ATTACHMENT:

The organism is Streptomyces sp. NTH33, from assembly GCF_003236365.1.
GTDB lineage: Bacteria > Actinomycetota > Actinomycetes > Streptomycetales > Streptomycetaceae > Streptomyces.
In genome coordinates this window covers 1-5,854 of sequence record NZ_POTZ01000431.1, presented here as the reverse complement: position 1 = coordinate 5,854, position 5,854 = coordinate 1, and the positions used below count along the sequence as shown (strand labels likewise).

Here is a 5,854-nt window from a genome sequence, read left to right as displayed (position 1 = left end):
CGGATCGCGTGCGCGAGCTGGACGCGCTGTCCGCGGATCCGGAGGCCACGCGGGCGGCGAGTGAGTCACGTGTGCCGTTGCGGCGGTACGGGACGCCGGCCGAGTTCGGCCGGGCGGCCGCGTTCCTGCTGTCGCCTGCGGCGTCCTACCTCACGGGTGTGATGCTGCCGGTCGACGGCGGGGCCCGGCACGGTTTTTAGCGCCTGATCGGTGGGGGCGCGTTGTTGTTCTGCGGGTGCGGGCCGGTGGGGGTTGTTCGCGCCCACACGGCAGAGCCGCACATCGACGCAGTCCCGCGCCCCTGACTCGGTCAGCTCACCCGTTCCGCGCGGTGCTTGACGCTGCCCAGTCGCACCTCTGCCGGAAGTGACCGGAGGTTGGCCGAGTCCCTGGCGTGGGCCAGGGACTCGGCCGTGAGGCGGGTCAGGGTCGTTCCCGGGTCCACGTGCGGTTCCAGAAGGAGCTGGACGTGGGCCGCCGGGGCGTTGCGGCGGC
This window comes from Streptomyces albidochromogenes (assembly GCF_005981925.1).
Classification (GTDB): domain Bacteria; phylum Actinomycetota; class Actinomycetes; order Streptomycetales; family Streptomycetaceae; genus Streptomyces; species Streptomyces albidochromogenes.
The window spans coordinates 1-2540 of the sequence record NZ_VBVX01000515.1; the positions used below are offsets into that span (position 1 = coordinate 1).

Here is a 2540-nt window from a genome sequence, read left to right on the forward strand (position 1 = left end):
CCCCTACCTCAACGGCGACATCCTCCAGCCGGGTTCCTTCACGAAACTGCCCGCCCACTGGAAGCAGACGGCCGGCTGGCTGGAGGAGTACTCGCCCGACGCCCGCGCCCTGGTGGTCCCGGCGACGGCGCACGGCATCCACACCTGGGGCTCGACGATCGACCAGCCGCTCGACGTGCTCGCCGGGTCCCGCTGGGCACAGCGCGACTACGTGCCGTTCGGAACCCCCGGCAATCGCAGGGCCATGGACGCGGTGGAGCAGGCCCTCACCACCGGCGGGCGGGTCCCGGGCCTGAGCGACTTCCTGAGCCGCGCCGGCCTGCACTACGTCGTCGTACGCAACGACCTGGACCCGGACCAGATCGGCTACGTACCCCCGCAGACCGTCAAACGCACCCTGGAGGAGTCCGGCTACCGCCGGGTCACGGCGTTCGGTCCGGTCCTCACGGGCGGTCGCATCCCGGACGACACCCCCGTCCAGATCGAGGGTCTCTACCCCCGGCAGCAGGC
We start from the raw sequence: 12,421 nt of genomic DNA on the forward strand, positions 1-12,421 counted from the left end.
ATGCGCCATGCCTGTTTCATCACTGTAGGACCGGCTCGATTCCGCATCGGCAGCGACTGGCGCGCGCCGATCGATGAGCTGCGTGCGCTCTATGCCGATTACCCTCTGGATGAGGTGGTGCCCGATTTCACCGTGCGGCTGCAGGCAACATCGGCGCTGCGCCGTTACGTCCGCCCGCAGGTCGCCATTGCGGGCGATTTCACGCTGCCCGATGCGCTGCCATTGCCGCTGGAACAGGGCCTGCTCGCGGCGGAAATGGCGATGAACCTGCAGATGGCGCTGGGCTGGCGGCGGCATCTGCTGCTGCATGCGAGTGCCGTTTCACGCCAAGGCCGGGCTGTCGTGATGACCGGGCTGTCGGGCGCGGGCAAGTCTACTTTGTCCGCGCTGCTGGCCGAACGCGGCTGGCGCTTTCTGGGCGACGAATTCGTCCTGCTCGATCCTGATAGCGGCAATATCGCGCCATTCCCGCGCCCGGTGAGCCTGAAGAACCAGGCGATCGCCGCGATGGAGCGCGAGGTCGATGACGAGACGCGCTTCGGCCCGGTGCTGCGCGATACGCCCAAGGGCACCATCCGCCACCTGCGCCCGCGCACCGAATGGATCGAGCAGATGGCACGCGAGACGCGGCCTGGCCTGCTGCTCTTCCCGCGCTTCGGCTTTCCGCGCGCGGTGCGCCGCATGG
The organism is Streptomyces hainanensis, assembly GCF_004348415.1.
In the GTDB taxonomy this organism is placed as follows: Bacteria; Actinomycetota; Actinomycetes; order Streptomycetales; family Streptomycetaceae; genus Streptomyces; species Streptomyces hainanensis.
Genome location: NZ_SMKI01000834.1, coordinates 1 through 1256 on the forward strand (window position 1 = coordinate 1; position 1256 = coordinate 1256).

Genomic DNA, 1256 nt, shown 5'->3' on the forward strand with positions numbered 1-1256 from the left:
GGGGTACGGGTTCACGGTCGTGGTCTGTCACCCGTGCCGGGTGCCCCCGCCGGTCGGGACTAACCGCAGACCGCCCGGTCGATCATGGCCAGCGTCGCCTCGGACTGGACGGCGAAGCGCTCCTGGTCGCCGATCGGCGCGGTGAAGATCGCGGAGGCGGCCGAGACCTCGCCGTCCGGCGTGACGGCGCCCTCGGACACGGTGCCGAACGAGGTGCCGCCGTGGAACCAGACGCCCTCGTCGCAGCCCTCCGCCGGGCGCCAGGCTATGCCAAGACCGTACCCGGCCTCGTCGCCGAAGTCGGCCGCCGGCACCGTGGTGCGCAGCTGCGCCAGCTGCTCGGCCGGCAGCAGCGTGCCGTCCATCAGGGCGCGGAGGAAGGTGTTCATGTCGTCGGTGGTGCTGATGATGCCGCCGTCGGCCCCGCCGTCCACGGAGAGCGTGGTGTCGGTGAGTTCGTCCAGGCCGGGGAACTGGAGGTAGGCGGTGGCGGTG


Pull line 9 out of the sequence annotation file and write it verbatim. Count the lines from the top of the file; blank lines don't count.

Here is a 2540-nt window from a genome sequence, read left to right on the forward strand (position 1 = left end):